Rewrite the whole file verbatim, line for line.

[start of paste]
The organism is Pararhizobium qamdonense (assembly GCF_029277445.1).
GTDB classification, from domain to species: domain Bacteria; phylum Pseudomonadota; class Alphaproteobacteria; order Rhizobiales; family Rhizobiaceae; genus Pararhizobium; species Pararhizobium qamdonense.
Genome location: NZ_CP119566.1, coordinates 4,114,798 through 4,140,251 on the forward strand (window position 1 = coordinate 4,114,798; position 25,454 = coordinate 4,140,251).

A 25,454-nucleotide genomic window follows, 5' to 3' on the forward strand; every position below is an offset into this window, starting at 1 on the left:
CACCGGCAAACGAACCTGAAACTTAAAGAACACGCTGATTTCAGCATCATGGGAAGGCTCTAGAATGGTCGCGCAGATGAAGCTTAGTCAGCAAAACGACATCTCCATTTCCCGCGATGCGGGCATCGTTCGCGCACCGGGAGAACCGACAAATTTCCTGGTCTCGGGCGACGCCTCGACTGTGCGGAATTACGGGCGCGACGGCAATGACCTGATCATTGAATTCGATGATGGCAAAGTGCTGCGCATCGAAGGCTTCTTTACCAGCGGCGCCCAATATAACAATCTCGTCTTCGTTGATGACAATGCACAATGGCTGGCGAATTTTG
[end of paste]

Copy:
The organism is Pararhizobium qamdonense (assembly GCF_029277445.1).
GTDB classification, from domain to species: domain Bacteria; phylum Pseudomonadota; class Alphaproteobacteria; order Rhizobiales; family Rhizobiaceae; genus Pararhizobium; species Pararhizobium qamdonense.
Genome location: NZ_CP119566.1, coordinates 4,114,798 through 4,140,251 on the forward strand (window position 1 = coordinate 4,114,798; position 25,454 = coordinate 4,140,251).

A 25,454-nucleotide genomic window follows, 5' to 3' on the forward strand; every position below is an offset into this window, starting at 1 on the left:
CACCGGCAAACGAACCTGAAACTTAAAGAACACGCTGATTTCAGCATCATGGGAAGGCTCTAGAATGGTCGCGCAGATGAAGCTTAGTCAGCAAAACGACATCTCCATTTCCCGCGATGCGGGCATCGTTCGCGCACCGGGAGAACCGACAAATTTCCTGGTCTCGGGCGACGCCTCGACTGTGCGGAATTACGGGCGCGACGGCAATGACCTGATCATTGAATTCGATGATGGCAAAGTGCTGCGCATCGAAGGCTTCTTTACCAGCGGCGCCCAATATAACAATCTCGTCTTCGTTGATGACAATGCACAATGGCTGGCGAATTTTG